I see Wikipedia at a crossroads. The novelty of being newfangled is wearing off, as evidenced by dropoff in new editors (I think the increasing rigour of editing rules is partly responsible for this, but this is essential in the evolution of the 'pedia). I have tried with the Core Contest to kick-start improvement of broad subject articles, but their sheer size and breadth, and greater likelihood of conflicting opinions, makes getting these to featured standard exponentially harder. I saw the core contest as a means of improving our "core portfolio" of articles. Also, I wonder whether we should worry more about article maintenance, and perhaps use semi-protection more liberally? Generally, we need more reviewers, but I am unsure how best we do this. I feel that carrots are better than sticks, which is why I have been coming up with ideas for contests – I think they've been good for engagement and collaboration too. And folks should keep an eye on Stub contest to improve stubby bits – fluffy stubs with a few too many words to be easily expanded for DYK, but really need some tidying ...
Well, I see that you have plenty of ideas, and it is refreshing to see someone who has kept their enthusiasm and is still thinking ahead. It has been a pleasure to talk to you, Cas, and I'm sure all your fellow editors join me in hoping that we'll see and hear plenty more from you in the future.
Howard G. ("Ward") Cunningham, who turned 65 last week, has special distinction in these realms as the developer of the first wiki. An American computer programmer, his profound innovation was first installed on the Internet in March 1995. Cunningham remains a dynamic professional force: after a career in the corporate sector, since 2011 he has been "Co-Creation Czar" for CitizenGlobal, an innovative video and photo crowdsourcing platform that enables organizations to easily collect and analyze eyewitness media and data. He is also Nike's first Code for a Better World Fellow.
One of Cunningham's memorable quips is: "the best way to get the right answer on the Internet is not to ask a question, it's to post the wrong answer," which has come to be known as Cunningham's law. Its author is reported to have said: "Wikipedia may be the most well-known demonstration of this law."
As part of his birthday celebrations, WMF's Victor Grigas published an interview with Cunningham originally recorded in 2011. The following quotes are drawn from the significant statements he makes in the video:
There’s a couple of things that Wikipedia did right, that didn’t even occur to me – for example, getting the licensing right. I was careless about licensing and I think that saying: "this has to be the licensed this way, here’s the ownership, here’s the guarantees going forward” is important, and I just wasn't interested in that stuff, so I just didn’t do that right. … I was open, but there was no guarantee that [the licensing] was open. There was no agreement when somebody submitted – there was an expectation, but it wasn’t written down. And in fact I think when I finally did write it down, it said, "I own it, you have the right to use it, but you can’t keep it." – and that’s not really open. But I think Jimmy Wales’ relationship to [software freedom activist] Richard Stallman got that right. The other thing ... I thought would be too hard [for a wiki] was being international. ... that international aspect is profound, in terms of having the opportunity of bringing the world together, Wikipedia is probably one of the strongest forces ... for creating peace in the world. That's fabulous, [that] it could be done in every language, when you find yourself reading an encyclopedia that is about the things you care about, because it was written by people just like you, talking about what they care about, and that caring becomes so important to you, you trust this. The fact that that same sort of interaction is happening in a lot of different cultures. ... it makes you part of one world – one world of ideas – and the idea that every language is important, just as every person is important.”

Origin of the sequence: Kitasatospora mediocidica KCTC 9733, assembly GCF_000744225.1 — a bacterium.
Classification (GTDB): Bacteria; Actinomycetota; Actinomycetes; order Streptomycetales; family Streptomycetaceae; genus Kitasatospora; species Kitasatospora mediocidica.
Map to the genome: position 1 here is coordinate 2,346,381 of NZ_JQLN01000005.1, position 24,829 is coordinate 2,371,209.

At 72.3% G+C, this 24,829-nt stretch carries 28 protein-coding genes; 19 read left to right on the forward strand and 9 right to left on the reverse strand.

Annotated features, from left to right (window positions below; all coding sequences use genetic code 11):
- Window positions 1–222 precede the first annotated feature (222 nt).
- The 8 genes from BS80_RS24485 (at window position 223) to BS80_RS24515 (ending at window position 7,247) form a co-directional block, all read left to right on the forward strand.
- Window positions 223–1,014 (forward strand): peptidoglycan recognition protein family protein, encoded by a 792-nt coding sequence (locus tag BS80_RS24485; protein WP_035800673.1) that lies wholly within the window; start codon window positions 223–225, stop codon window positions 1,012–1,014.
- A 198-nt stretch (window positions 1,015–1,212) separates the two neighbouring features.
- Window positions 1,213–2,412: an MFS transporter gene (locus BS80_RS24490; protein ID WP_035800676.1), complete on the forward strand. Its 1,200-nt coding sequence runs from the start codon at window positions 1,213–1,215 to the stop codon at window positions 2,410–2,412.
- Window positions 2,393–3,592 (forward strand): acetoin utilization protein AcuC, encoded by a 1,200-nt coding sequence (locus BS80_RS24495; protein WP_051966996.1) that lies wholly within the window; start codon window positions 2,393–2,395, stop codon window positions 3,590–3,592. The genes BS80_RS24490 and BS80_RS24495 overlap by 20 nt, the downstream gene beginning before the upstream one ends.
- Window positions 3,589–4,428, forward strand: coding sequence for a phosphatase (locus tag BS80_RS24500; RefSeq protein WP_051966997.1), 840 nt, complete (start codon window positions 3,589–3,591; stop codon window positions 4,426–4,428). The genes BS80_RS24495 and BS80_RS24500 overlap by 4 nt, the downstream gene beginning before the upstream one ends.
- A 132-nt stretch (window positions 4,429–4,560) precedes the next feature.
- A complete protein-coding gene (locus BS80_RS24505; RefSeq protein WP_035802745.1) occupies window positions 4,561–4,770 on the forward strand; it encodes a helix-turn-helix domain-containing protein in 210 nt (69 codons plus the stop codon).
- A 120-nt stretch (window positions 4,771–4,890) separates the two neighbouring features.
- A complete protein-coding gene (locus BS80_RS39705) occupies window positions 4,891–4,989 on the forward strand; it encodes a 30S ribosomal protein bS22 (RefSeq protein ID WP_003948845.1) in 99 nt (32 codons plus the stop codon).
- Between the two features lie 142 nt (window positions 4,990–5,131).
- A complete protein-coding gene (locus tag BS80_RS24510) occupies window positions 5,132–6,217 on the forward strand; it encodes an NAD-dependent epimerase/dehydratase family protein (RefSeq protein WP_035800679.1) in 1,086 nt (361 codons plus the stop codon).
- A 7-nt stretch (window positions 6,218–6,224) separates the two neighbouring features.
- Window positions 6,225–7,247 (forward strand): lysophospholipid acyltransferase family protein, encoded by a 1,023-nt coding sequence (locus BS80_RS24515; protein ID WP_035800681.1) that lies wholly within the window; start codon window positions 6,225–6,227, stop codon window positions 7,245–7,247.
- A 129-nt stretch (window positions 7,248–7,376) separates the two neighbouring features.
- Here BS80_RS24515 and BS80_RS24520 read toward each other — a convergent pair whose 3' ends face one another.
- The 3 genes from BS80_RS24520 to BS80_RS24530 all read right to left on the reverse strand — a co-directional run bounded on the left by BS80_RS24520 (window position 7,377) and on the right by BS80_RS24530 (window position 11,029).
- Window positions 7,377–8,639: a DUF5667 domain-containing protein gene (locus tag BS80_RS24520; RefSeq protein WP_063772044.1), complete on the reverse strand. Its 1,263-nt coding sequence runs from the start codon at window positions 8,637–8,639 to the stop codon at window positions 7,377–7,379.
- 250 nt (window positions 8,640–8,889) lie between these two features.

Changing of the guard at Wikimedia Germany: Last week we covered the tumultuous events before and during the 14th general assembly of chapter members, including the impending departure of long-standing executive director Pavel Richter, and the resignation of the board's chair, Nikolas Becker, and another board member, Robin Tech. In a meeting the following day (Monday), the board elected as the new chair one of the two deputy chairs, Tim Moritz Hector (Buecherwuermlein, translated as "Little Bookworm"). Sebastian Wallroth was elected second deputy chairman to fill Hector's vacated position. The meeting made six amendments to the chapter's constitution, among them that the terms of board members will in future be two years, not one.
Wikipedia Zero: forward one step, back two?: Just as the Foundation announced that the telecom Airtel will be partnering with the WMF to provide access to Wikipedia page-visits throughout Nigeria, it became clear that the Chilean government is to end the practice of offering zero ratings to data downloaded from large Internet organisations, including the Foundation. According to the online news outline Quartz, the government has decided that zero rating breaches the country's net neutrality laws. This resonated with a message to the WM-list by Jens Best, who holds the portfolio of politics and society as a member of the Wikimedia Germany's board; he had written only days before to the WM-list thread on the new Nigerian access that zero rating "is a clever way to undermine net neutrality, even when it comes as such a noble service to give free knowledge to the people." In a subsequent message, he described this as "a dilemma" for the Wikimedia movement. WMF legal counsel Yana Welinder, whose portfolio covers trademarks and Wikipedia Zero, wrote "the decision in Chile is very unfortunate. It's an example of when net neutrality – which is an important principle for the free and open internet – is poorly implemented to prevent free dissemination of knowledge. Although Wikipedia Zero is not yet available in Chile, it is a country of interest for the program, so we are thinking about what options are available in light of this decision." She emphasised that the Foundation "does *not* pay carriers to zero-rate Wikipedia under Wikipedia Zero. Carriers zero-rate the sites because they want to make a commitment to access to knowledge as a corporate social responsibility," Welinder wrote, linking to the English Wikipedia article Corporate social responsibility.
Three new administrators for the English Wikipedia: Three editors have survived the RFA process to become new administrators over the past month—none of them receiving a single oppose vote. They are MusikAnimal, "a prolific vandal hunter and writer"; Anne Delong, a top contributor to WP:AFC and highly knowledgeable in Speedy deletions; and Go Phightins!, who is active in WP:AFD and WP:CSD.